Tag Archives: Alice Oswald

Making poetry relevant . . the individual subjective experience

Ultimately, the key to the survival of any form of poetry is whether its practitioners can continue to make it relevant as patterns of human thought change. We cannot now imagine that anyone would seriously write an epic about a predatory monster and a hero-king; we do not live in that world anymore. We can, however, imagine an epic about the pain a living, thinking creature experiences when it is called a monster. Privileging the individual’s subjective experience is typical of contemporary thought, in the realms of philosophy and politics as well as in literature. The poets who can grasp and mold the currents of their time into shapes that gesture to the past as well as fully embodying the present are the poets who will be timeless. [Anne] Carson and [Alice] Oswald, for my money, are foremost among them. Eleanor Franzen (more here)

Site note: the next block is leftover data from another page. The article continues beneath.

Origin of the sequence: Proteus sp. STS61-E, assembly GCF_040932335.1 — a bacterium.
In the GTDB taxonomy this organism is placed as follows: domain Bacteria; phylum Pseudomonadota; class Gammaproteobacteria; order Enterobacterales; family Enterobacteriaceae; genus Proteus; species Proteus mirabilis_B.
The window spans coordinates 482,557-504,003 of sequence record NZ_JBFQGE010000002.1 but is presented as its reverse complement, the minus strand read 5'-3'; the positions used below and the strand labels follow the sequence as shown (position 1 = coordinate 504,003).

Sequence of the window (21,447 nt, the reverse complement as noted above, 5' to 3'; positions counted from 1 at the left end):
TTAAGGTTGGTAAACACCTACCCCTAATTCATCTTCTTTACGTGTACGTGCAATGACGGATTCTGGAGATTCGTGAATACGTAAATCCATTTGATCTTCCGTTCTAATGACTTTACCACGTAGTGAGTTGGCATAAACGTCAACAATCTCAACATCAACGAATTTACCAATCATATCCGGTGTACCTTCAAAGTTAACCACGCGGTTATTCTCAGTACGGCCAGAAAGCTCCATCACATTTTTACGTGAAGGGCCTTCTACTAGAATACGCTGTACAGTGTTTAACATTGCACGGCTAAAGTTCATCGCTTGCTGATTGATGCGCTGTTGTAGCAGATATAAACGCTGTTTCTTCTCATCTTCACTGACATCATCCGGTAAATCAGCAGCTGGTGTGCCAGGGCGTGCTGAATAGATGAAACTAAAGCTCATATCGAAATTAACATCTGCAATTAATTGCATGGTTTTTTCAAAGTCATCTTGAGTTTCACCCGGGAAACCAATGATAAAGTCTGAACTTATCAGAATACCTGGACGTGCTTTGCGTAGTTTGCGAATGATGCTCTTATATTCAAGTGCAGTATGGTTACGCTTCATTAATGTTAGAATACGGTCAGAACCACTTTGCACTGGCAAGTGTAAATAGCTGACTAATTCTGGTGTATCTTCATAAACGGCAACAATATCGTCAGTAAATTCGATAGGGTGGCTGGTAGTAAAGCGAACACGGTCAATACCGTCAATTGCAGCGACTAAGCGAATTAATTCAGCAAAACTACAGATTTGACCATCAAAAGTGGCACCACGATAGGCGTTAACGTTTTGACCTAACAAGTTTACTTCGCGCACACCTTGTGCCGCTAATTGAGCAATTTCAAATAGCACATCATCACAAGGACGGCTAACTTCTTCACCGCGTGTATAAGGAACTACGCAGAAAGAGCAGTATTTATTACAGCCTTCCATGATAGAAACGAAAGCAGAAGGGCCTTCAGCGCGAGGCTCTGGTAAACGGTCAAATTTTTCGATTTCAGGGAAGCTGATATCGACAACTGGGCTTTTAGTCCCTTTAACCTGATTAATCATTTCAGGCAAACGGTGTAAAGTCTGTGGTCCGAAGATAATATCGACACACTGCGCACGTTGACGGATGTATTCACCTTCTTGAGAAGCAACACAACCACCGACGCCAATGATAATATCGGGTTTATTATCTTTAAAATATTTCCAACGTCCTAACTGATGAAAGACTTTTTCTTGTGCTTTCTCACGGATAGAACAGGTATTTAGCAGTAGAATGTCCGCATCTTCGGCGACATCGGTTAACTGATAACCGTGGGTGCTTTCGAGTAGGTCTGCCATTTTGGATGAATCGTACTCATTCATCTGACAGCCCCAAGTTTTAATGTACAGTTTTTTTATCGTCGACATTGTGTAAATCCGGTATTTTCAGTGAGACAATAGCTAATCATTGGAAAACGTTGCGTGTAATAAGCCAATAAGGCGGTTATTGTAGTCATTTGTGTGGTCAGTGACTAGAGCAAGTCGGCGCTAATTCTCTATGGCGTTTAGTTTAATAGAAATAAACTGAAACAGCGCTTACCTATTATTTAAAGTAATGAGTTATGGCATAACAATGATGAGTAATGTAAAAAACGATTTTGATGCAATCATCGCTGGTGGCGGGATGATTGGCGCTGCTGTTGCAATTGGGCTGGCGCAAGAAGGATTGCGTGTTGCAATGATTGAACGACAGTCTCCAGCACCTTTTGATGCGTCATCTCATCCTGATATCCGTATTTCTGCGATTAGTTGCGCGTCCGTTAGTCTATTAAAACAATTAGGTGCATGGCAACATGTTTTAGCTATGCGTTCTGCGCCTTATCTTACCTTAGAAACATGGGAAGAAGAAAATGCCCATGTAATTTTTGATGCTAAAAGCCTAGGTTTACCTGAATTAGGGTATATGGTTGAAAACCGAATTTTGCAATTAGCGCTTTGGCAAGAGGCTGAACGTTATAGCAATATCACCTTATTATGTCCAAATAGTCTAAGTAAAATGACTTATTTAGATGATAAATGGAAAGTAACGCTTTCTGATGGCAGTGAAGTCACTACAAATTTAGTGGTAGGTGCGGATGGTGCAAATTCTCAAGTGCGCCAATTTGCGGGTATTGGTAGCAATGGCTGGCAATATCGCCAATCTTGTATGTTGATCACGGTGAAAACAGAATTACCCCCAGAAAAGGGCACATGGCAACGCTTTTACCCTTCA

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I’m not into absolute ownership of things. Homer himself is a collection of poets, one of many. Even when writing your own poems, you need to talk to people, you need to magpie around, getting words and things. I’m very against the celebrity culture that wants to say: this is a genius, this is one person who has done something brilliant. There are always a hundred people in the background who have helped to make it.
Alice Oswald British poet

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